Nicholas Agar argues, that enhancement technologies could be used to create post-persons—beings of higher moral status than ordinary persons—and that it would be wrong to create such beings.1 I am sympathetic to the first claim. However, I wish to take issue with the second.Agar's second claim is grounded on the prediction that the creation of post-persons would, with at least moderate probability, harm those who remain mere persons. The harm that Agar has in mind here is a kind of meta-harm: (...)
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  46.  53
    A Critical Theory of the Self: Wittgenstein, Nietzsche, Foucault.James D. Marshall - 2001 - Studies in Philosophy and Education 20 (1):75-91.
    Critical thinking, considered as a version of informallogic, must consider emotions and personal attitudesin assessing assertions and conclusions in anyanalysis of discourse. It must therefore presupposesome notion of the self. Critical theory may be seenas providing a substantive and non-neutral positionfor the exercise of critical thinking. It thereforemust presuppose some notion of the self. This paperargues for a Foucauldean position on the self toextend critical theory and provide a particularposition on the self for critical thinking. Thisposition on the self is (...)
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  47.  62
    A Historical Perspective to the Present-Day Locality Debate.T. W. Marshall - 1992 - Foundations of Physics 22 (3):363-370.
    It is argued that the way towards understanding the experiments with visible light which purport to exhibit nonlocality lies in a return to the wave theory of light. A connection is also indicated between the present-day photon description and the pre-wave-theory corpuscular description, and hence we see that, essentially, the problem of nonlocality in physics was solved nearly two centuries ago by Young and Fresnel.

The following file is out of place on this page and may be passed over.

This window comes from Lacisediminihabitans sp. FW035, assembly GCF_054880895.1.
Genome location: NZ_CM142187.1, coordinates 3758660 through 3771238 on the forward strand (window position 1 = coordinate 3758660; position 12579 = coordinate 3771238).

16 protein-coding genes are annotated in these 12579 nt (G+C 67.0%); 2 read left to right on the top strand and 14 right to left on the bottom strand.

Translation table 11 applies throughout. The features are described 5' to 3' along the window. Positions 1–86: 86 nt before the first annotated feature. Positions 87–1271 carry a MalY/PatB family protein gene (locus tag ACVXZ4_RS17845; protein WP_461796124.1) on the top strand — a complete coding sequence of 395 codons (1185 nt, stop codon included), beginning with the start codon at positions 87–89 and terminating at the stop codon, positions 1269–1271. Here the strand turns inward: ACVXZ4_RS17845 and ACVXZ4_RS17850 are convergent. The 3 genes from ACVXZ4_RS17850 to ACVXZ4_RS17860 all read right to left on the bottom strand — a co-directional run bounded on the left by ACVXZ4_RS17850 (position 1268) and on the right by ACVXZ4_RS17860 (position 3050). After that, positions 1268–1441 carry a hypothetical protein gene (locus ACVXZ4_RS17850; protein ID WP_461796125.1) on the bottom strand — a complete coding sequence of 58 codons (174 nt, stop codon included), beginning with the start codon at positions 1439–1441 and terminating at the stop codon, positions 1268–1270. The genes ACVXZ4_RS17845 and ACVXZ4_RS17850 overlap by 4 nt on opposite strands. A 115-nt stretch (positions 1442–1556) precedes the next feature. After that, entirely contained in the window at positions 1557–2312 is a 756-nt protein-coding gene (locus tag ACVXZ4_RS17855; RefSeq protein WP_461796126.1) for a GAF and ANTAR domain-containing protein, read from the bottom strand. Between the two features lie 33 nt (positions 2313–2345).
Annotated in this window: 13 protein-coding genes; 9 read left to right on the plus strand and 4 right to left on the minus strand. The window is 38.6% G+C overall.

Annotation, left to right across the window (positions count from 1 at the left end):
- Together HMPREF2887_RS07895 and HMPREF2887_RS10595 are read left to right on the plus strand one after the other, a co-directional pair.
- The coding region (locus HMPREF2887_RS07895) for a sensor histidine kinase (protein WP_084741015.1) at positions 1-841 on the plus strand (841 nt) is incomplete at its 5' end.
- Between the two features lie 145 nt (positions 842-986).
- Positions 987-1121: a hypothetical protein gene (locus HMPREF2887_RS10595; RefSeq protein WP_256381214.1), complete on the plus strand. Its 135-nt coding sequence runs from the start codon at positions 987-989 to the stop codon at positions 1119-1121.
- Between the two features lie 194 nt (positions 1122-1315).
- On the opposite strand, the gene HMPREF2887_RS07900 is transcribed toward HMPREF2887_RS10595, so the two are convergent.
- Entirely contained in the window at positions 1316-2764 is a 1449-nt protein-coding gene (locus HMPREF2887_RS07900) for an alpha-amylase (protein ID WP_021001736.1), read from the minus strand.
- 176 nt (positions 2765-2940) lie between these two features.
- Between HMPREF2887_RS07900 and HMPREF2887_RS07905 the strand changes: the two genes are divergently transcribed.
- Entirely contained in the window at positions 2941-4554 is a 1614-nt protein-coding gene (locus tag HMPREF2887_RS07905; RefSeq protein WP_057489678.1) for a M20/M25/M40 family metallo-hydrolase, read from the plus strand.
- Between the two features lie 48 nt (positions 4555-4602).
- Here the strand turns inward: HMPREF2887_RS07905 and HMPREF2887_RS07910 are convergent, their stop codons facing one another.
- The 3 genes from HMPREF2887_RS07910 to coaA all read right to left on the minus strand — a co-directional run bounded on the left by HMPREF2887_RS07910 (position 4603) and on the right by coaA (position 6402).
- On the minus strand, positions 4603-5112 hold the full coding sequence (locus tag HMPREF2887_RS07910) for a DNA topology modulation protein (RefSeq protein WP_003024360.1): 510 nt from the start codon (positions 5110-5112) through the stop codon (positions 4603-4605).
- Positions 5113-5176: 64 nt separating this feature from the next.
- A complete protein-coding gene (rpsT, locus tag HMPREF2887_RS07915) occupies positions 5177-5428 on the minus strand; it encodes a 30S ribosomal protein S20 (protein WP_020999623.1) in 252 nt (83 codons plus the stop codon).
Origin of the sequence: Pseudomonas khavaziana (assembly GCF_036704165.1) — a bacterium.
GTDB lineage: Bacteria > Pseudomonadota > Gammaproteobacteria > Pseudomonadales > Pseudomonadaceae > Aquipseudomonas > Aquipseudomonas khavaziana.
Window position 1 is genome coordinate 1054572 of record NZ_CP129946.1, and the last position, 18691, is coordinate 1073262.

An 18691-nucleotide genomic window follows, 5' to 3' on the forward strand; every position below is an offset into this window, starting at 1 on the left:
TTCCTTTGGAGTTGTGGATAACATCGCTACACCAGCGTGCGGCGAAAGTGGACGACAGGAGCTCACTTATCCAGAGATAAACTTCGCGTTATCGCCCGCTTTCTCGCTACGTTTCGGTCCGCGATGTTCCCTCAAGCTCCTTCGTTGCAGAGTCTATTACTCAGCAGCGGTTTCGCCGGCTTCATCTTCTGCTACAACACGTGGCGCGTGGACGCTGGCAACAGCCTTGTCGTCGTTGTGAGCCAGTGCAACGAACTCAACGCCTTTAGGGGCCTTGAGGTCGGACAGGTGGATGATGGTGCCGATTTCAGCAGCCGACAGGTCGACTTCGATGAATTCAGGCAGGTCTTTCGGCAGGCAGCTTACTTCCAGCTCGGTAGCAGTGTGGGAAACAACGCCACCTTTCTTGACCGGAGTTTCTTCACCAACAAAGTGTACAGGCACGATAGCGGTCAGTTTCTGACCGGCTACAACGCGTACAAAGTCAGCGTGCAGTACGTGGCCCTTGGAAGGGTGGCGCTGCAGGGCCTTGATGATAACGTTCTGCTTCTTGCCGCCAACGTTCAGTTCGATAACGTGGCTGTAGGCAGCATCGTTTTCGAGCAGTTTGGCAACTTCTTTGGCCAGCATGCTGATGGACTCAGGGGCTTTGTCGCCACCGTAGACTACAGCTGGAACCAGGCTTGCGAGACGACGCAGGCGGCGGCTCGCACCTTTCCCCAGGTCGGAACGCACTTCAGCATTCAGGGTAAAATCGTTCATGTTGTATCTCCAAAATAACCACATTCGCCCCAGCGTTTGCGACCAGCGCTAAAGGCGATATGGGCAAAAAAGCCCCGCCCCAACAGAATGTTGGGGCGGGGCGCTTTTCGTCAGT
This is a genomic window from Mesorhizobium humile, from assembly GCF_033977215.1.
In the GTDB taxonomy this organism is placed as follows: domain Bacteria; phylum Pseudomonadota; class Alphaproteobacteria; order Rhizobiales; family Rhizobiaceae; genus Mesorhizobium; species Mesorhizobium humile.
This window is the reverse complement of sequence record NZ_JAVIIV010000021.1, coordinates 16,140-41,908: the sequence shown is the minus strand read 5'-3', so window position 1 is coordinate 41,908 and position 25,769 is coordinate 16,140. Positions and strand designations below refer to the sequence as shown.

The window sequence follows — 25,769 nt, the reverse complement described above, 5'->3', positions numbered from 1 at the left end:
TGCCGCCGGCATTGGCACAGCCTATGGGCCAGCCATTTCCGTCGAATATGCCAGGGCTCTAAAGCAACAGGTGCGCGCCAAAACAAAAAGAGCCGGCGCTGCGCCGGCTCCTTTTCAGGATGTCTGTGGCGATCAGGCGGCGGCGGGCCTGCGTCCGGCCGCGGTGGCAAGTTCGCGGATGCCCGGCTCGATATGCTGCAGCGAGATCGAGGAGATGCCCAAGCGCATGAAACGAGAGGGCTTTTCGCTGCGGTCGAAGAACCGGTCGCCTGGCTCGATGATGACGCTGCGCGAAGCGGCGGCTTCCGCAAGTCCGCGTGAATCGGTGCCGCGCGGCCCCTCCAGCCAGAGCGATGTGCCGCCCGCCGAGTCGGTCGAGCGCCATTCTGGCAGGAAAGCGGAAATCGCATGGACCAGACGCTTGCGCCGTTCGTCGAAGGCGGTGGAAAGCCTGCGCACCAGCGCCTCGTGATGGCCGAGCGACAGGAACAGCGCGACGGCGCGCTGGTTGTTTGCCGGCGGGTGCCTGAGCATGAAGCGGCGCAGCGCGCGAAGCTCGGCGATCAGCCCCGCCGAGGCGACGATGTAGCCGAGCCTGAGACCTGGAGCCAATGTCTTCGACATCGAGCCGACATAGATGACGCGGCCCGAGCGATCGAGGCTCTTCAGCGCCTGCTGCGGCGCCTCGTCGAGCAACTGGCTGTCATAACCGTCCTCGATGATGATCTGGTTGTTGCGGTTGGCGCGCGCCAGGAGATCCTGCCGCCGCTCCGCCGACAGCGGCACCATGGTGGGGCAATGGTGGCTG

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  48.  30
    A Reply to Dr. Pegis.Joseph E. Douglas - 1939 - Thought: A Journal of Philosophy 14 (1):122-125.
  49.  15
    The Integrity of Discourse in the Anglican Eucharistic Tradition: A Consideration of Philosophical Assumptions.Brian Douglas & Terence Lovat - 2010 - Heythrop Journal 51 (5):847-861.
    This article explores the integrity of the discourse in the Anglican eucharistic tradition by considering the philosophical assumptions that underlie eucharistic theology. It argues that where the conversation of the Anglican eucharistic tradition is open and unfinished then the integrity of the discourse is facilitated as opposed to the conversations of party positions and particular interests which suggest exclusive versions of truth. The conversation or dialogue of Anglican eucharistic theology is seen to be enhanced through the consideration of the philosophical (...)
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  50. Some Phenomenological Implications of a Quantum Model of Consciousness.I. N. Marshall - 1995 - Minds and Machines 5 (4):609-20.
    We contrast person-centered categories with objective categories related to physics: consciousness vs. mechanism, observer vs. observed, agency vs. event causation. semantics vs. syntax, beliefs and desires vs. dispositions. How are these two sets of categories related? This talk will discuss just one such dichotomy: consciousness vs. mechanism. Two extreme views are dualism and reductionism. An intermediate view is emergence. Here, consciousness is part of the natural order (as against dualism), but consciousness is not definable only in terms of physical mass, (...)